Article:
Qualcomm’s 3nm SoC Orders Will Be Handled by TSMC, but It May Partner With Samsung Again Due to the Latter’s Shift to GAA Technology

Omar Sohail
Qualcomm’s 3nm SoC Orders Will Be Handled by TSMC, but It May Partner With Samsung Again Due to the Latter’s Shift to GAA Technology

The newly announced Snapdragon 8 Gen 2 was exclusively made using TSMC’s highly efficient 4nm process. Qualcomm likely sought the Taiwanese manufacturer’s superior technology after the performance, and thermal throttling issues appeared in droves with the Snapdragon 8 Gen 1, which was mass-produced on Samsung’s 4nm node.

For 2023, a report claims that Qualcomm’s 3nm chip orders will be given to TSMC once more, but there is still a chance Samsung re-enters the supply chain fold, assuming the Korean’s foundry can avoid the previous issues that caused it to lose the Snapdragon 8 Gen 2 orders in the first place.

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Qualcomm Could Use a Dual-Source Business Approach, With Samsung’s 3nm GAA Technology Used to Fulfill Some Chip Orders

Senior Vice President and Chief Marketing Officer (CMO) Don Maguire met with reporters at the Snapdragon Summit held in Hawaii, and told them about Qualcomm’s future when it came to foundry partners, claims The Elec. When talked about cutting-edge manufacturing processes like 3nm and 2nm, Maguire reportedly said that Qualcomm is maintaining a ‘cooperative relationship with Samsung.’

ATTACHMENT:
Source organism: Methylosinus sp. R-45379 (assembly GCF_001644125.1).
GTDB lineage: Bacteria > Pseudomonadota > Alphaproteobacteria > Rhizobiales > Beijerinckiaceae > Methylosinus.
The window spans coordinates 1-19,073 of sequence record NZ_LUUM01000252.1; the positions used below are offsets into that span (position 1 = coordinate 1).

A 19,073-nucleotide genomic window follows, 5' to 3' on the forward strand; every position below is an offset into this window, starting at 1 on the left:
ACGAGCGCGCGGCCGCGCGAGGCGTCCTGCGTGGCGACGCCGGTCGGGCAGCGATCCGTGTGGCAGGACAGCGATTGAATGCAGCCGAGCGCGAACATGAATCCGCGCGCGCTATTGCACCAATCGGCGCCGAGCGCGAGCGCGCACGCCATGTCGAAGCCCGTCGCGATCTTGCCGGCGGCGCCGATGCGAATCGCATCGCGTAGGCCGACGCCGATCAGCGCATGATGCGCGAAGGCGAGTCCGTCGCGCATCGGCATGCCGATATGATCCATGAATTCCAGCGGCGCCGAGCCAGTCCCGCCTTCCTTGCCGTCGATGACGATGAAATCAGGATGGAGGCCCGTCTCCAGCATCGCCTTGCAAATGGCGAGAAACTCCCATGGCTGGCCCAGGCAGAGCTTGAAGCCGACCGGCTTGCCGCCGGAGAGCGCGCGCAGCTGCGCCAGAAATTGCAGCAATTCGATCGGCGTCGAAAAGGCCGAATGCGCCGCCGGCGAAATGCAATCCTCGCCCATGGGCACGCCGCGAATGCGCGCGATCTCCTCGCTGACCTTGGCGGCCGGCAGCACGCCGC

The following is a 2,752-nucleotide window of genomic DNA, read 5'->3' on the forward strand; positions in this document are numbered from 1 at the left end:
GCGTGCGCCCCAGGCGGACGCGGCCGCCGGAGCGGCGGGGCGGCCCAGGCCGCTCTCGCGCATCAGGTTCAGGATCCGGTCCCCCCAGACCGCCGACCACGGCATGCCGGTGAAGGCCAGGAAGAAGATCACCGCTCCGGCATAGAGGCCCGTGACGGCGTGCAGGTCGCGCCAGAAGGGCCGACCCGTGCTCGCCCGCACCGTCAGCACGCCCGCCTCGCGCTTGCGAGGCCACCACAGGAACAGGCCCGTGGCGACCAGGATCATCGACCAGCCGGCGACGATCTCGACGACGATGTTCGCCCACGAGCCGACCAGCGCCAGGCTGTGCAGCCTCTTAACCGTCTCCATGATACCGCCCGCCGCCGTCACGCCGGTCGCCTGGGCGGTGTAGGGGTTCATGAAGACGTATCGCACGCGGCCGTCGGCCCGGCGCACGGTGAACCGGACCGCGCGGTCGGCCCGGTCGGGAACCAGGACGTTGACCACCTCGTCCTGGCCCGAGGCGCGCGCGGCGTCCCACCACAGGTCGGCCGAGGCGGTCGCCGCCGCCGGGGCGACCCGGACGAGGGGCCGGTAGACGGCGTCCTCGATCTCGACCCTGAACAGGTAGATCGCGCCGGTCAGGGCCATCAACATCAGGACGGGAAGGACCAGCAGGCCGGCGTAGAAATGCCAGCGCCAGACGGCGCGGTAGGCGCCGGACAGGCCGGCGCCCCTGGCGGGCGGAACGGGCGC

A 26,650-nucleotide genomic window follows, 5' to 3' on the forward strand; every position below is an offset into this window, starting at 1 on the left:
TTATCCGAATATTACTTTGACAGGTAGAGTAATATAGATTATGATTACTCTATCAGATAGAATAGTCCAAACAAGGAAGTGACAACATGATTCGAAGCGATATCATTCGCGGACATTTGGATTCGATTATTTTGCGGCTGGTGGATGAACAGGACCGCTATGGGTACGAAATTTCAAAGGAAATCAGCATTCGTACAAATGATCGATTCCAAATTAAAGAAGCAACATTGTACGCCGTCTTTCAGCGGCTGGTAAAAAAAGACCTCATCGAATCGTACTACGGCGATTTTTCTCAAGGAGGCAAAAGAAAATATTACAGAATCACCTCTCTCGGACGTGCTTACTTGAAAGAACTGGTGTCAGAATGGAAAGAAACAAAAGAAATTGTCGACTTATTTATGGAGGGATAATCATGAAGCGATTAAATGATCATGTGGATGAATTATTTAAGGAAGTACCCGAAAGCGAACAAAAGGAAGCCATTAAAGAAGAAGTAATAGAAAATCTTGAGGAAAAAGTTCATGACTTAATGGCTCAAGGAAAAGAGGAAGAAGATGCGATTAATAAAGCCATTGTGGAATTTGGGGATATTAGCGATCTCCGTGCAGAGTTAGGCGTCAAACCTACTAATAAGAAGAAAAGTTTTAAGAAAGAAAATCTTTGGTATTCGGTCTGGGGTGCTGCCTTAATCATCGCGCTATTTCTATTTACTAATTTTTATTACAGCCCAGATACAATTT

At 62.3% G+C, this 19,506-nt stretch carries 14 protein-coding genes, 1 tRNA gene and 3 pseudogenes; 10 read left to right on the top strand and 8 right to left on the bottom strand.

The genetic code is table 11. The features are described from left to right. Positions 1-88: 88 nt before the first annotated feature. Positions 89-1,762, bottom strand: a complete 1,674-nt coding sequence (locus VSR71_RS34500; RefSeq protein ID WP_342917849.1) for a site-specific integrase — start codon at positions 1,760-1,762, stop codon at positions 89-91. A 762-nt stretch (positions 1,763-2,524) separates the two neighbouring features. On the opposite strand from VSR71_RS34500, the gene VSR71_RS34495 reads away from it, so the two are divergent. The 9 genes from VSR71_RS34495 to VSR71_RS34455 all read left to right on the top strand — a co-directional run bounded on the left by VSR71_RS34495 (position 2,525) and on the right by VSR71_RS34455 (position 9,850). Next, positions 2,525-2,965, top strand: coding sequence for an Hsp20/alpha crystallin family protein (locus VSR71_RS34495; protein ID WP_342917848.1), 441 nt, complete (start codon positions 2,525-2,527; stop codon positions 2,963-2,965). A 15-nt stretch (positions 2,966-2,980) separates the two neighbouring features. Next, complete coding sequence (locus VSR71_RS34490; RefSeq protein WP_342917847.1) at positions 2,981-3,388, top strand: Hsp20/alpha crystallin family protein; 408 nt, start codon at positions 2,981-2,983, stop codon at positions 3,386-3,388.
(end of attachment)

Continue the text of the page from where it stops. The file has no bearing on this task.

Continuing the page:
Maguire also mentioned Qualcomm’s current state as a company that was too large to rely on a single chip manufacturer and says that switching to a multi-foundry approach will ease supply problems. Additionally, employing this business practice should enable the firm to maintain leverage on pricing, which is an approach that companies like Apple religiously follow.

“Qualcomm is too large to go with a single foundry. The multi-foundry strategy is much easier in terms of supply, but it is also advantageous in terms of price competitiveness and scale. In particular, a multi-foundry strategy is more appropriate for expanding into business areas other than smartphones.”

In addition to Samsung’s inferior 4nm technology compared to TSMC’s when comparing power efficiency alone, the Korean manufacturer was also experiencing lower yields with its wafers. The company has shifted to the 3nm GAA process, which Samsung claims can reduce power consumption by up to 45 percent and improve performance by 23 percent. However, it is yet to undertake orders for any smartphone partners.

The technology giant aims to keep the momentum going with its second-generation 3nm GAA fabrication, which should reduce power consumption reduction by up to 50 percent and increase performance by 30 percent compared to its 5nm architecture. Qualcomm was previously reported to review Samsung’s 3nm GAA samples and make a business decision accordingly, and assuming TSMC faces yield problems with its own 3nm process, the partnership may materialize in the future.

For now, however, TSMC will continue fulfilling Snapdragon 8 Gen 2 orders for Qualcomm, and in 2023, we will see what plans follow, so stay tuned.

News Source: The Elec

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